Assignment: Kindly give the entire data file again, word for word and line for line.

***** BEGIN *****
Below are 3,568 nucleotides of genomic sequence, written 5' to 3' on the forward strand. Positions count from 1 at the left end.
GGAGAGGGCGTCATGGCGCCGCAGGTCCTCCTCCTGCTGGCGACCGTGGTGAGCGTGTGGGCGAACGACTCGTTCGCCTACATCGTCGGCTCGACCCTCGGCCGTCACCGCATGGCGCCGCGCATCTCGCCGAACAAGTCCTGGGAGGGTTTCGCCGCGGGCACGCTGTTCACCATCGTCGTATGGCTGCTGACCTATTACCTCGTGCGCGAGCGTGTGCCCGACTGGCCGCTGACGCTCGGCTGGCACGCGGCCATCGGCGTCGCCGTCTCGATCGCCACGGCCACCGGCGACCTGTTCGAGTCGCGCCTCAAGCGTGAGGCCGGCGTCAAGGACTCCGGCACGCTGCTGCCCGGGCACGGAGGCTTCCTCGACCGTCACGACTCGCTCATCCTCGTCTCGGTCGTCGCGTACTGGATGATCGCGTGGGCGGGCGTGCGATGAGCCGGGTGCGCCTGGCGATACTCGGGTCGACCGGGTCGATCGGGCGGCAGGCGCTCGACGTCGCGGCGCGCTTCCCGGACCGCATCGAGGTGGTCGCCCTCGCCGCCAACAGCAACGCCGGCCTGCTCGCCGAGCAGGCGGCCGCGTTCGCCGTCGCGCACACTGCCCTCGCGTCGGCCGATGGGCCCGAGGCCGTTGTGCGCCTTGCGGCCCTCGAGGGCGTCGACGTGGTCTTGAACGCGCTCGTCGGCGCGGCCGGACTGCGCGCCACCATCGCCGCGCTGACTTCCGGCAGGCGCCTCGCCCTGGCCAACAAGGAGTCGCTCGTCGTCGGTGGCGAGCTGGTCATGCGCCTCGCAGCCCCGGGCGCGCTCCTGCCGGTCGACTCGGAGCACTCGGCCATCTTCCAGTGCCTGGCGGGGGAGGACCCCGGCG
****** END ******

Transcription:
Below are 3,568 nucleotides of genomic sequence, written 5' to 3' on the forward strand. Positions count from 1 at the left end.
GGAGAGGGCGTCATGGCGCCGCAGGTCCTCCTCCTGCTGGCGACCGTGGTGAGCGTGTGGGCGAACGACTCGTTCGCCTACATCGTCGGCTCGACCCTCGGCCGTCACCGCATGGCGCCGCGCATCTCGCCGAACAAGTCCTGGGAGGGTTTCGCCGCGGGCACGCTGTTCACCATCGTCGTATGGCTGCTGACCTATTACCTCGTGCGCGAGCGTGTGCCCGACTGGCCGCTGACGCTCGGCTGGCACGCGGCCATCGGCGTCGCCGTCTCGATCGCCACGGCCACCGGCGACCTGTTCGAGTCGCGCCTCAAGCGTGAGGCCGGCGTCAAGGACTCCGGCACGCTGCTGCCCGGGCACGGAGGCTTCCTCGACCGTCACGACTCGCTCATCCTCGTCTCGGTCGTCGCGTACTGGATGATCGCGTGGGCGGGCGTGCGATGAGCCGGGTGCGCCTGGCGATACTCGGGTCGACCGGGTCGATCGGGCGGCAGGCGCTCGACGTCGCGGCGCGCTTCCCGGACCGCATCGAGGTGGTCGCCCTCGCCGCCAACAGCAACGCCGGCCTGCTCGCCGAGCAGGCGGCCGCGTTCGCCGTCGCGCACACTGCCCTCGCGTCGGCCGATGGGCCCGAGGCCGTTGTGCGCCTTGCGGCCCTCGAGGGCGTCGACGTGGTCTTGAACGCGCTCGTCGGCGCGGCCGGACTGCGCGCCACCATCGCCGCGCTGACTTCCGGCAGGCGCCTCGCCCTGGCCAACAAGGAGTCGCTCGTCGTCGGTGGCGAGCTGGTCATGCGCCTCGCAGCCCCGGGCGCGCTCCTGCCGGTCGACTCGGAGCACTCGGCCATCTTCCAGTGCCTGGCGGGGGAGGACCCCGGCG